When thinking about my studio practice, I realized I do not give it much thought, I just do. While observing myself, I noticed that I cannot work in the evening and the time must be scheduled. Mornings are my time to get to work, additionally, I require a setup that is optimal for my inspiration. If I start late, on a different scheduled day, no music, and in a different environment, my ability/desire to interact with my work diminishes. The regular studio time that I have thrives off the chaotic nature of the room. I thrive off this chaos because it allows me to let go from my personal cleaning/organization rituals of my own household. The act of letting go (of which you should know about already) is integral to my practice. In my house I have a minimalist approach, not too much clutter, anything you need you can see, and I celebrate open space. In my studio, which is within my house, I celebrate not caring. This space is my space to do whatever without worrying about how it looks, art, statues, figures, toys, collections, posters, paper, supplies, clothes…etc are thrown all over the space.
Once I enter my sanctuary (a.k.a. my studio), I have a sense of relief…if I entered at the right time/day.
The perfect formula to fuel my creative flow always starts with my “Mina Recharged,” playlist. It is a compilation of music that will surge my energy to start working. This playlist can only be played when setting up, mixing paint, and stretching canvases. Once I feel complete in my setup, I switch playlists to “Arts Farts,” and begin painting. “Arts Farts,” is another compilation of music I put together that keeps me focused and in the mode of the type of work I intend to create. The main playlist for getting down/dirty with my work depends on topic I want to portray in my work. I create these playlists ahead of time and modify as I go along.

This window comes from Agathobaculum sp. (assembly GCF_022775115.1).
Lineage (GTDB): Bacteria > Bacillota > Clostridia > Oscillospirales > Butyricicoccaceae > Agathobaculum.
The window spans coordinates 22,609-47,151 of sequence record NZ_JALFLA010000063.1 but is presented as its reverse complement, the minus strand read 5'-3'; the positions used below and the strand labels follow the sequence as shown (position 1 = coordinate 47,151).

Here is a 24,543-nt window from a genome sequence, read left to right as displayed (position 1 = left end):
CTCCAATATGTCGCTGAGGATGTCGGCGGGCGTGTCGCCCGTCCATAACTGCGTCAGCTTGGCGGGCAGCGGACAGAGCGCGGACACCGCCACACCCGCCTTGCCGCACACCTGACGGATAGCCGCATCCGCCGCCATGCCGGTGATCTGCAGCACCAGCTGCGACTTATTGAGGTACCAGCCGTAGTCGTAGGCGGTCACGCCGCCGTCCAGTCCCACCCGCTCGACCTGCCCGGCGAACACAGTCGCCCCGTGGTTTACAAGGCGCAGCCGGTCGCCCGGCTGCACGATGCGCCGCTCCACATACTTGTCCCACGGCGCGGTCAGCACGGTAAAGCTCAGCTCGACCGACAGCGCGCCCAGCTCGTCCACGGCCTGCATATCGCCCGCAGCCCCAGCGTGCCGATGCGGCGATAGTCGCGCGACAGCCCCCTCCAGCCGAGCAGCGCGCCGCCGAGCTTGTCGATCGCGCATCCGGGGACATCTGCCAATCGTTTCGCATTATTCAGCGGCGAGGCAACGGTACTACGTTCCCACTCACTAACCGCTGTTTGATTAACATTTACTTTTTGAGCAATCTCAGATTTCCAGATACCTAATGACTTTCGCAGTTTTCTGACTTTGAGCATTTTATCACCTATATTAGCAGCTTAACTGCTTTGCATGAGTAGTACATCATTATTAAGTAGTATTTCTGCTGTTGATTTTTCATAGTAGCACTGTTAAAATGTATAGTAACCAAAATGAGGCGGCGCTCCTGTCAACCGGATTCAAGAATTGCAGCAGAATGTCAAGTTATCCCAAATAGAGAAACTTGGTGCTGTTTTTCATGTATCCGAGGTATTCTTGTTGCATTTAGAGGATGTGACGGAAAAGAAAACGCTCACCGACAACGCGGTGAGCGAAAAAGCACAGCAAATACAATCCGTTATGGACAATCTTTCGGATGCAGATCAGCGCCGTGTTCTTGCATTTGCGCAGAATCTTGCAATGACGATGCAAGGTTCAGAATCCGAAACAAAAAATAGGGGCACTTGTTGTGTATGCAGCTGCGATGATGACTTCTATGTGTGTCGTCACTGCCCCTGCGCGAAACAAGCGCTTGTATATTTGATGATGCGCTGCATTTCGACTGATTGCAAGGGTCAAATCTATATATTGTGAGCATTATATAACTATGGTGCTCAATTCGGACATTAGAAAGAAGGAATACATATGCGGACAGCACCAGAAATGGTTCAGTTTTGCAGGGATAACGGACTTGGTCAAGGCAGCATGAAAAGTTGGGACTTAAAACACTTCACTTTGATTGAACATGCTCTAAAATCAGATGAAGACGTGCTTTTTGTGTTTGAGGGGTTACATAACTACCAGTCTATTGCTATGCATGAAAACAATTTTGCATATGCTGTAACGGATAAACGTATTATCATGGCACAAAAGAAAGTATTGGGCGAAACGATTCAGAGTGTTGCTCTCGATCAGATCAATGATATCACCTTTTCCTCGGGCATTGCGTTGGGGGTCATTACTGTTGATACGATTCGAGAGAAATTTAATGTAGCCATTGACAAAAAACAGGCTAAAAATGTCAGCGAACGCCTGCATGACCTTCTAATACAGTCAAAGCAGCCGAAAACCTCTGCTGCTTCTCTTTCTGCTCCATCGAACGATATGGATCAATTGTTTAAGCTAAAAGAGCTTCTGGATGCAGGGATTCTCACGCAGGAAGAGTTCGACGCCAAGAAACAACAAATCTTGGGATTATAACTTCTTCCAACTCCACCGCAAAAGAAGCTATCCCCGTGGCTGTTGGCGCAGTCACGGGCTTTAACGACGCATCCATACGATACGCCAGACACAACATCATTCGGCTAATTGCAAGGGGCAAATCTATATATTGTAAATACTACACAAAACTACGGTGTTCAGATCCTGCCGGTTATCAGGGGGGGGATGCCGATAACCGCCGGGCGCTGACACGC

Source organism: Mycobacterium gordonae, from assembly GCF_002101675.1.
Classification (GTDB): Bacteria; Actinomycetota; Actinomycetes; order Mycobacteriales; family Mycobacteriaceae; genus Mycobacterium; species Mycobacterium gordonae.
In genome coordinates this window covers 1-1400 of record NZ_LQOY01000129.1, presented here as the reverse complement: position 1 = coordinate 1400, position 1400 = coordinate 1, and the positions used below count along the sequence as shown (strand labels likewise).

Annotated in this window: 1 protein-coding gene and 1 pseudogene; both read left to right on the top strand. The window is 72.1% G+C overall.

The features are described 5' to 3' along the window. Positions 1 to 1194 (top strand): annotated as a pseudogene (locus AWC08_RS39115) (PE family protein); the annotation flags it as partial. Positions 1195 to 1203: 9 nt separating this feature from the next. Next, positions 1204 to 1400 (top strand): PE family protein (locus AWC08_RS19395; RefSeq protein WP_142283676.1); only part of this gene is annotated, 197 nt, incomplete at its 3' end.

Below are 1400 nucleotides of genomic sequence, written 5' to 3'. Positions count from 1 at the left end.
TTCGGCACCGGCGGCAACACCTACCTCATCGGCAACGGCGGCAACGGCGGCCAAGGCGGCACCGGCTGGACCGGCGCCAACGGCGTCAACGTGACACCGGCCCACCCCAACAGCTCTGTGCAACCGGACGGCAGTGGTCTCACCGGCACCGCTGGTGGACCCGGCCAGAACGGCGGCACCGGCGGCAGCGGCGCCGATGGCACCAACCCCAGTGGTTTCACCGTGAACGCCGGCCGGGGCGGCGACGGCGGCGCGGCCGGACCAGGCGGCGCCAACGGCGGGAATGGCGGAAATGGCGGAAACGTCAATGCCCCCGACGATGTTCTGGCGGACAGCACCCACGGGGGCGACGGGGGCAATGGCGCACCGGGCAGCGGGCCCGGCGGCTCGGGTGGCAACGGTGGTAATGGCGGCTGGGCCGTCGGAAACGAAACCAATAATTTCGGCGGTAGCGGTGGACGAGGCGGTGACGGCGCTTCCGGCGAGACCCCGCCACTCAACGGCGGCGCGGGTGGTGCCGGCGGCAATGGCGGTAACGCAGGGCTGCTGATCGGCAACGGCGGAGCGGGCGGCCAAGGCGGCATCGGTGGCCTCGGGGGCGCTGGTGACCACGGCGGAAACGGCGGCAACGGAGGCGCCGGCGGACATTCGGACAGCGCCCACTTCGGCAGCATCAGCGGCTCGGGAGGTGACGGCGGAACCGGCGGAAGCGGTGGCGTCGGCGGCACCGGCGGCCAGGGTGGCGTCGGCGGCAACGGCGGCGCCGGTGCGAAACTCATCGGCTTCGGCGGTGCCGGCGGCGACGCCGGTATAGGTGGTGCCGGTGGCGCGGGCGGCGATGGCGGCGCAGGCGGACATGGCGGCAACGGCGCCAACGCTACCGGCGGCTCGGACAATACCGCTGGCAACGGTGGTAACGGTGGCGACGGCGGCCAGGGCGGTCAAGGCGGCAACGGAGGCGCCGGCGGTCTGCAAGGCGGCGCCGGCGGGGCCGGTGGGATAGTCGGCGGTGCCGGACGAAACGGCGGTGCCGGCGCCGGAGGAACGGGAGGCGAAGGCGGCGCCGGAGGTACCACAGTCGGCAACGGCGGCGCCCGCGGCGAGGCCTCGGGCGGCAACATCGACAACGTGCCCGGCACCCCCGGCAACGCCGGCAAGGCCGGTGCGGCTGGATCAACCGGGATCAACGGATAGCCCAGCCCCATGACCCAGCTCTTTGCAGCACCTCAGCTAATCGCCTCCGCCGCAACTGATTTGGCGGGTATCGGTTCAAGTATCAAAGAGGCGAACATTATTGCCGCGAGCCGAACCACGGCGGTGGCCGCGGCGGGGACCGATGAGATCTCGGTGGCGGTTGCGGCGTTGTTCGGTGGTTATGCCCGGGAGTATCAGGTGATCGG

Currently, I am bouncing between my studio and the living room/kitchen area. I am working on two pieces that are about 50-60 inches all around. I’m bouncing between the two areas in order to take a step back and look at the piece as a whole. My studio has only so much room for me to navigate these large works in terms of taking a step back and assessing for quality. The piece that is capturing my focus is a watercolor of my husband (Bryan). I had inspiration for this piece while listening to “What Makes a Man a Man,” by Emery. Water intrigues me as a facet of emotions. I had the idea of a person drowning in the waves of emotions that life can bring while listening to the song. I want to depict someone drowning in reverse while strengthening my approach to transparent layers in painting. As a part of my practice, I do not do traditional research when considering an emotional piece. The research I take part in is the music, in this case, songs that my husband finds appealing to his emotional status at some point in time. When using myself as the subject it is easy to call to my own feelings, worth, and expressions. Since I am using Bryan as a subject, I call to him to stare and look at what I’m making, while I’m making it. This is to ensure his emotional status is conveyed correctly without exploiting his vulnerable side.
The secondary piece is also Bryan and the flat-lined emotional status he has maintained while growing up. I have this one on the back burner because it requires a great deal of time towards executing transparent layers via oil paint. I want to start off with something that is easier to grasp in terms of transparent layers, then move on to a higher difficulty. This piece will also exercise caution regarding exploitation of Bryan’s vulnerable side. I’m going to need more of his time on this second piece versus the first one to ensure I do not overstep my boundaries.